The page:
the island began, and when the hoi polloi from the rural backyard
stormed into the bastions of power in Colombo.
In the first eight years of independence, life was cushy for the
Westernised in Ceylon. "People accepted our Western culture and way of
life, our class system that matched that of our Colonial masters, and
the dynasties that stayed in power, ruling and guiding our destinies,"
Dorothy Joseph writes.
But describing the scene in 1961, one year before the abortive coup,
she says: "A pall of depression hung over the land, strikes had crippled
Ceylon's economy and people suffered for want of every description."
"All save a favoured few were anxious and harassed with the high cost
of living, with ever increasing scarcity of employment, fear of the
future and the threat of communism on the horizon."
"The dockers had been on strike for months. The Army had been working
at the port and the queue of ships outside the harbour had lengthened
"Every boat leaving our shores carried those who sailed towards a
better life across the water. Some went gladly, filled with a sense of
adventure and hope. Some went reluctantly into exile because they would
rather stay, but felt that they owed their children a better deal."
"At every gathering, in every drawing room, the question was asked
and hung unanswered in mid air: How long will this deterioration
continue? Is there no way to stop it?"
The Army was being used to quell growing civil unrest triggered by
the "Sinhala-Only" policy of SWRD Bandaranaike.
"When anti-Tamil riots erupted in Colombo and elsewhere in the wake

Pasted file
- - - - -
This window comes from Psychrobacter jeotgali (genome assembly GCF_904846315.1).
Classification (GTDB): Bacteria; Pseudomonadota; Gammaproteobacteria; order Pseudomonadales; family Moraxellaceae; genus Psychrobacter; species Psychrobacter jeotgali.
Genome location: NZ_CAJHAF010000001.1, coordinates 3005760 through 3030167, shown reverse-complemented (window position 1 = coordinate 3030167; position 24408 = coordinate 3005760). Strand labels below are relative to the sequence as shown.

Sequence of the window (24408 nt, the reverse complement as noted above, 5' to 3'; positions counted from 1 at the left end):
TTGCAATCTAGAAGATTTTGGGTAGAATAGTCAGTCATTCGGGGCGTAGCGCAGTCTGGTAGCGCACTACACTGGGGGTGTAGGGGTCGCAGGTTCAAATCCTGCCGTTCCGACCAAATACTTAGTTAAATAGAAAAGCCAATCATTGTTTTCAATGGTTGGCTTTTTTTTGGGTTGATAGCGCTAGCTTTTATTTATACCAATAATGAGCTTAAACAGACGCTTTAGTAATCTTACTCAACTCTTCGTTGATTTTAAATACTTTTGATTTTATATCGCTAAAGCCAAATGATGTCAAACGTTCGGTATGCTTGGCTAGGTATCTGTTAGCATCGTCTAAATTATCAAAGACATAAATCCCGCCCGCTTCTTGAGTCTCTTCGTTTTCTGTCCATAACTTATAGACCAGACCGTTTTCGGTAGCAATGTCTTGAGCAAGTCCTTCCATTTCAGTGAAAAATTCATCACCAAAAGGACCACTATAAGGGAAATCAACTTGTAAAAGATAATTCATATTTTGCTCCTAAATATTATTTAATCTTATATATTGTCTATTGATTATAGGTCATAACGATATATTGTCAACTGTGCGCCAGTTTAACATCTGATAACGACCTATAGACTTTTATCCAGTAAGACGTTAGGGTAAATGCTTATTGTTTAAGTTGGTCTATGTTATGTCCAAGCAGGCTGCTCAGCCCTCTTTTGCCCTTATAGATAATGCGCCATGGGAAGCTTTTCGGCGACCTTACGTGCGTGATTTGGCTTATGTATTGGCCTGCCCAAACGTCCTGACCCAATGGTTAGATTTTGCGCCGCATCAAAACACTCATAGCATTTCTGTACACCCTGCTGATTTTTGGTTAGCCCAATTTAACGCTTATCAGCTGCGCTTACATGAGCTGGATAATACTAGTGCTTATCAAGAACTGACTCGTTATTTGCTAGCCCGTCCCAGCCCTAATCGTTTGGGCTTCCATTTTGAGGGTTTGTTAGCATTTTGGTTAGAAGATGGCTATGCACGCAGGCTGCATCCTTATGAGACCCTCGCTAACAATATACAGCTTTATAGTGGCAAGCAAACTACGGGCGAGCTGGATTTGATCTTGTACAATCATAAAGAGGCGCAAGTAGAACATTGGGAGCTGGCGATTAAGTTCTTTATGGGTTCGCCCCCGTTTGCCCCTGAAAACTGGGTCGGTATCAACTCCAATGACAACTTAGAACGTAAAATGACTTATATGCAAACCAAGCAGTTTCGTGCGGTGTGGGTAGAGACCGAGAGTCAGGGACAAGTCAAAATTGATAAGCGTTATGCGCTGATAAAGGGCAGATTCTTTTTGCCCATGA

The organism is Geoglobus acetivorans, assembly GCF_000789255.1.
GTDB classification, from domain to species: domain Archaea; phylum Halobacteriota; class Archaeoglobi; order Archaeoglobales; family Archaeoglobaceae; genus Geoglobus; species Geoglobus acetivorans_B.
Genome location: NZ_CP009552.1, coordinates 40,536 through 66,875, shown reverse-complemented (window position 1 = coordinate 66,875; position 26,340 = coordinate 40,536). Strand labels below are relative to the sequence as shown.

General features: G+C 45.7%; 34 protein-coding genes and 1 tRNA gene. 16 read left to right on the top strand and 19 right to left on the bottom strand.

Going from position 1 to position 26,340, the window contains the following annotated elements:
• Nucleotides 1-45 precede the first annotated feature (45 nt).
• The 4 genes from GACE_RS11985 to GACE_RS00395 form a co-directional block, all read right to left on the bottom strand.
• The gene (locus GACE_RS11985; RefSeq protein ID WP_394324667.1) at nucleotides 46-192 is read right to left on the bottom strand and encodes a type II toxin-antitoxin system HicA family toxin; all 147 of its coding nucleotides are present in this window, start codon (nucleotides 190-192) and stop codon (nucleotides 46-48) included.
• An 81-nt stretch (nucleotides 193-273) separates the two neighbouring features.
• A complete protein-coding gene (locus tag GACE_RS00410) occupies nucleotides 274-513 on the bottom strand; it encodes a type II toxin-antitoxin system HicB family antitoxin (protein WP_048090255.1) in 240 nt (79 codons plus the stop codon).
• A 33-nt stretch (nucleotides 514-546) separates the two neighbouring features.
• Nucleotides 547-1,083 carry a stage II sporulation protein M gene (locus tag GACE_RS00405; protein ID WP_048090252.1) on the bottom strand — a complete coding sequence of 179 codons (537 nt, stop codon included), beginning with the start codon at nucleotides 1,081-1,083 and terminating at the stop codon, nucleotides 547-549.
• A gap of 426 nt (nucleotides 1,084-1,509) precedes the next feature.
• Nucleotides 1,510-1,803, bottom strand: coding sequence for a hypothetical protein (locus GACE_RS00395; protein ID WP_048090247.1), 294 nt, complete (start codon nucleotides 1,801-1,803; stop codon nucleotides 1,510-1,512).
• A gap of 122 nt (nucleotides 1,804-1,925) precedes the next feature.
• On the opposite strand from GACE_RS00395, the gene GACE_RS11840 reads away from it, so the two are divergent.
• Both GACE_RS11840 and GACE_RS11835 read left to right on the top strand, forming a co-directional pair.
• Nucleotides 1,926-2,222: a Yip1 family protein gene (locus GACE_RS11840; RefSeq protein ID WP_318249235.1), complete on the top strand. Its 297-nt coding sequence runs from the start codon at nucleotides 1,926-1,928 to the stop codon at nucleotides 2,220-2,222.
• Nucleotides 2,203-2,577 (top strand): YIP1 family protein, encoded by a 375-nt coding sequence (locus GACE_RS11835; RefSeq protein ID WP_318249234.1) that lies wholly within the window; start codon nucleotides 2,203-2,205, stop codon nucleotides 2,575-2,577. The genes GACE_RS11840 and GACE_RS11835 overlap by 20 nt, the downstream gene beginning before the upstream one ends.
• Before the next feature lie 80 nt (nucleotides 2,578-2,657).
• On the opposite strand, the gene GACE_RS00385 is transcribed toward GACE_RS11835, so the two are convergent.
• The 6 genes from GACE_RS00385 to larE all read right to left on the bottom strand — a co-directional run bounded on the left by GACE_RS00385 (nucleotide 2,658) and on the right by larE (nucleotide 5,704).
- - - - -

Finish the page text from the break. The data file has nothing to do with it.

of the changes in language policy introduced in May 1956, S.W.R.D.
Bandaranaike had to rely on the armed services to put them down," writes
Dr K.M. de Silva.
"And during the Premiership of his wife Sirimavo in 1961, the armed
forces were used for the first time in the Tamil areas of the North
against a Civil Disobedience movement."
"Strains between the armed services and the civilian authority
appeared when she sought to increase the number of Sinhalese-Buddhists
in the officer corps of the armed services and the police, and to give
greater influence to them in the running of the armed services and the
police," he adds.
Pakistan dictator Ayub was model
As disillusionment about the state of affairs in Sri Lanka grew,
there were certain developments in the South Asian region which offered
the disgruntled military brass a ray of hope and a plan of action to
remedy the situation.
The coup led by the Pakistan Army Chief, Gen Mohammad Ayub Khan, in
October 1958, was an eye opener on what an efficient force like the
armed services could do.
On this point, Dr de Silva says: " 1960s were a time when military